Ocean Vuong makes his long-awaited return to poetry following the massive success of his debut novel On Earth We’re Briefly Gorgeous with this intimate and propulsive collection that grapples with the death of his mother. Sifting through the shattered pieces of his memory, Vuong makes a fragmented offering of his grief to readers, bending and redefining the elegiac form. It’s an astonishing work, a testament to our shared humanity just when we need it most.
The Unwritten Book: An Investigation
By Samantha Hunt
Farrar, Straus & Giroux
Samantha Hunt has proved herself a writer of capacious imagination with her elegant short stories and novels. Now she turns that roving eye to a personal inquiry of haunting with this genre-bending nonfiction work centered around an unfinished manuscript written by her father and found days after his death. Blending literary criticism, history, and memoir, The Unwritten Book is sure to appeal to fans of Maggie Nelson and W.G. Sebald.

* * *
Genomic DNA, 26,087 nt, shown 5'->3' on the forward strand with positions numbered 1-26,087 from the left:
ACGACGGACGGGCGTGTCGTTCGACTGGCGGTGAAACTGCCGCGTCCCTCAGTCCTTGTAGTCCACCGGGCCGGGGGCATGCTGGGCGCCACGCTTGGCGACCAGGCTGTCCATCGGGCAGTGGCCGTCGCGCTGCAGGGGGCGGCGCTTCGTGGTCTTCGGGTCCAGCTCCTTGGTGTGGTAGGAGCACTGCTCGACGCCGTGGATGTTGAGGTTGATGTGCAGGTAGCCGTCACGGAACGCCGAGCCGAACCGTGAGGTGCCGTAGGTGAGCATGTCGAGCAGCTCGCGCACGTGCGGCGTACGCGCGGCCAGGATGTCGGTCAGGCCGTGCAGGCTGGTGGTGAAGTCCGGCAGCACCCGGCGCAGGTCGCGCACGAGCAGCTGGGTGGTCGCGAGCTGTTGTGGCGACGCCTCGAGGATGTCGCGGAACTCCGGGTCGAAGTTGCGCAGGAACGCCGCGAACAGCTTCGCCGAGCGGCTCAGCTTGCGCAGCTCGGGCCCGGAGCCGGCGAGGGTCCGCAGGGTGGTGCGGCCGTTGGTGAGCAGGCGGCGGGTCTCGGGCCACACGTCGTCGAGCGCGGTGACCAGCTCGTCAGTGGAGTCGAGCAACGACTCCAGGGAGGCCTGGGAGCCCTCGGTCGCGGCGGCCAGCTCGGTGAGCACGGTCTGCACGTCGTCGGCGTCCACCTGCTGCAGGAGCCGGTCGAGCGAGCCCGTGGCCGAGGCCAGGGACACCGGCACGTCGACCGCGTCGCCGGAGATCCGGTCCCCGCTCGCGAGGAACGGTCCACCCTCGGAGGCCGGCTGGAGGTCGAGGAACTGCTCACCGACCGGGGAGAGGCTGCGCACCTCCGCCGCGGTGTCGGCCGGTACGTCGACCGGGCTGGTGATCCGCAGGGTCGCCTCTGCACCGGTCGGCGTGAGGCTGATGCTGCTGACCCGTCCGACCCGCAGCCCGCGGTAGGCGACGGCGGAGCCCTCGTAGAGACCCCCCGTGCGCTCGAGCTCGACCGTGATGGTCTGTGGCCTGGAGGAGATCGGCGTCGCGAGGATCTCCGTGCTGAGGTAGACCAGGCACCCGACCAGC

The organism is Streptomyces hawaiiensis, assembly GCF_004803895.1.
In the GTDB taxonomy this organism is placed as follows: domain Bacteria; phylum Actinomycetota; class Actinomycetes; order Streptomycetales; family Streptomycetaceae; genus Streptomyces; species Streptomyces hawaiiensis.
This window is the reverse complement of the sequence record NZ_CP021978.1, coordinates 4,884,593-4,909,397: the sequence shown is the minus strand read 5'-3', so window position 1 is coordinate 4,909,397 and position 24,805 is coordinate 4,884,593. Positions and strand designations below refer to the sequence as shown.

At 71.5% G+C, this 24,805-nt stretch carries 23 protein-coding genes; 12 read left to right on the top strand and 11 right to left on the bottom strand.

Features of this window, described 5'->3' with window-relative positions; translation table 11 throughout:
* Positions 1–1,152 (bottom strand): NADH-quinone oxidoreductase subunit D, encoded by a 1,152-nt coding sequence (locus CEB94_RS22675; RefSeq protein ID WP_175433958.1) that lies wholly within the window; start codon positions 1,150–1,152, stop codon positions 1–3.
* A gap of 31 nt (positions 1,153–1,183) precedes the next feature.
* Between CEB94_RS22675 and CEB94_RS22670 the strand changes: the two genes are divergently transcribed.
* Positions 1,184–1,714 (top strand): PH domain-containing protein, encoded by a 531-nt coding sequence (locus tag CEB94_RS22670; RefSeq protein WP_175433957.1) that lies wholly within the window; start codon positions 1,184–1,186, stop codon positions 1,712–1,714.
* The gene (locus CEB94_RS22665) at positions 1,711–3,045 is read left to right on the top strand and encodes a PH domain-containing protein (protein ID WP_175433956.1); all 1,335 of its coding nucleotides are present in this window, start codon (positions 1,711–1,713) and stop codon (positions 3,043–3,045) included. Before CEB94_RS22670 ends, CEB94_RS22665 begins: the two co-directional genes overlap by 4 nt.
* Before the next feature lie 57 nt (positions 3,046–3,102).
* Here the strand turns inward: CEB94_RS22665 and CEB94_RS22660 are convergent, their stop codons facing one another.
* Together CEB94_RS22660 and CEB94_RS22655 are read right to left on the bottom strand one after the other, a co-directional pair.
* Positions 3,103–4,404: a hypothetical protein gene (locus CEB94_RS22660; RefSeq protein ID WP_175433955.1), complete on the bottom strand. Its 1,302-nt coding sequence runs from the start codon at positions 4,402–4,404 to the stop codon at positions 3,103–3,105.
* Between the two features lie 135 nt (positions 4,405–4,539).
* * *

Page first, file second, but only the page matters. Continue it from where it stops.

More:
Fly Over This: Stories From the New Midwest
By Ryan Elliott Smith
Chicago-based writer Ryan Elliott Smith makes his debut with this bracing short story collection, which is as antagonistic as it is affectionate in its finely honed portraits of life on the Midwestern fringes. The landscapes his characters inhabit may seem flat to those who have only viewed them from above, but Smith gives their emotional geography an immediacy that demands attention, his prose deeply attuned to the vernacular that makes this part of America so distinct.
Paradise Falls: The True Story of an Environmental Catastrophe
By Keith O’Brien
Collective memory can feel awfully short these days, which is why it’s so imperative that the investigative work of writers like Keith O’Brien continue bringing our past to light. Here he excavates the story of the women who exposed the chemical polluting of the Love Canal by Hooker Chemical in 1977 and worked tirelessly to save their town from environmental disaster. Paced like a thriller, it’s a remarkable story of perseverance against impossible odds.
If an Egyptian Cannot Speak English
By Noor Naga